As the logistics market accelerates its expansion, warehouses are keeping up with the pace, which is why warehouse efficiency becomes the number one priority. Business Insider has unveiled the Technavio stats forecasting the warehousing and storage market will witness a 6% global increase from 2018 to 2022. 44% of the predicted rise is expected to take place in the APAC region. Here is how Technavio sees the upcoming change.
That said, warehouse space will be extremely sought after. The news by Material Handling & Logistics says e-commerce operators alone will need “three times more space than traditional warehouse users due to a greater diversity in products handled and the need to have them immediately accessible.”
This trend requires warehouses to optimize everything from warehouse layouts and implementation of advanced warehouse management systems to labor KPIs. What are the foundations for warehousing efficiency? Explore our suggestions below.
Warehouse Layout and Space Usage
First comes a well-weighed plan. Mapping warehouse efficiency comprises inside and outside space planning, i.e. there should be no trouble with parking trucks, otherwise (off-) loading time will decline while operating costs will jump. The same goes for receiving of goods. The area must be clutter-free. Each product delivered should inspected and put into its slot within the shortest time possible.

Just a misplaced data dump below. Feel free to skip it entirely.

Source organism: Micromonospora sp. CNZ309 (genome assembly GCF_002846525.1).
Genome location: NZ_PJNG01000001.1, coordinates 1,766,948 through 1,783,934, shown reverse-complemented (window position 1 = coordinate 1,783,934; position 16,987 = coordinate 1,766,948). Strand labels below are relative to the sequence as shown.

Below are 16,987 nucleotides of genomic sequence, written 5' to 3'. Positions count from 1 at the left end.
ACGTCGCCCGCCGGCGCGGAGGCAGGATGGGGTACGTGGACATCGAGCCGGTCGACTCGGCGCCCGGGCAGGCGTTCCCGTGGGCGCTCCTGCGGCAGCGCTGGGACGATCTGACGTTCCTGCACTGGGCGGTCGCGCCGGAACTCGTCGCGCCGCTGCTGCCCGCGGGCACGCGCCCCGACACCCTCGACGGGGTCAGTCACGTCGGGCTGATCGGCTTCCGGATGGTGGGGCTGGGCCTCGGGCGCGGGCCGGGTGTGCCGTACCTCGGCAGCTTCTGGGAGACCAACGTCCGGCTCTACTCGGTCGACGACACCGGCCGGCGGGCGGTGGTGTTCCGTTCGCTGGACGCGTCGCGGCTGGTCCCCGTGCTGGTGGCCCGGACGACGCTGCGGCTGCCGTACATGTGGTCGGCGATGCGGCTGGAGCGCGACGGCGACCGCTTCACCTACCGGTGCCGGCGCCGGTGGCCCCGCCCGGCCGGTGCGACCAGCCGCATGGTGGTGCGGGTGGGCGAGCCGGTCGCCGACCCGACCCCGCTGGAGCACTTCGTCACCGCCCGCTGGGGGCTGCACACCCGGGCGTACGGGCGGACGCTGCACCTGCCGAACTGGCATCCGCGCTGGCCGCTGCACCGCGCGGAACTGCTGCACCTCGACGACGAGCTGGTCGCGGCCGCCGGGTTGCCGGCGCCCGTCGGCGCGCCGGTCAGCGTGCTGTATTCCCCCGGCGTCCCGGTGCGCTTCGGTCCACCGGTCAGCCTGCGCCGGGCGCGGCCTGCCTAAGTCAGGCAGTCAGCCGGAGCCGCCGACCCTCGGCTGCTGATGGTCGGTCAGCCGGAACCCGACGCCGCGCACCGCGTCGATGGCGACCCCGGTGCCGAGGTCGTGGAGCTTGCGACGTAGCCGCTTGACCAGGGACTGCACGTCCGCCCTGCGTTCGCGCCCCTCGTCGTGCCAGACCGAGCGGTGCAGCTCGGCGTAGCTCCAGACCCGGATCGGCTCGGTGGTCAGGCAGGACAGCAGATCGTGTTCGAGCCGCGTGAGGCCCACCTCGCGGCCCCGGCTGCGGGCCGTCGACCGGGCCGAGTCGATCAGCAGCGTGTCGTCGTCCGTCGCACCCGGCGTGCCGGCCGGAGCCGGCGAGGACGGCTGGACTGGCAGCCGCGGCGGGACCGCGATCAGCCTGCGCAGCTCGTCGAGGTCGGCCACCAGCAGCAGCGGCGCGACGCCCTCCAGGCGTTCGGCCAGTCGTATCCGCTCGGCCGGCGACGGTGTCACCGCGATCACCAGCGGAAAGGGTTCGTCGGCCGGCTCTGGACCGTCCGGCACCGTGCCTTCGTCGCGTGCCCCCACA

To reduce this hassle, many consultants advise sticking to the FAST approach. It comprises flow, accessibility, space, and throughput.
Flow is perfect when products, people, and traffic move uninterruptedly. By minimizing cross flows, reducing hands-on, and making each workstation supplied with the necessary materials, you can achieve this goal.
Accessibility is what enables you to build quick-pick areas. It is a prime concern for the warehouse with hundreds of goods with varied shelf life. When each product is accessed with minimum effort made, the workforce and machinery navigate the warehouse without much disturbance. By arranging pallet racks in wide rows and stocking items with regard to their velocity, the interference can be significantly lowered.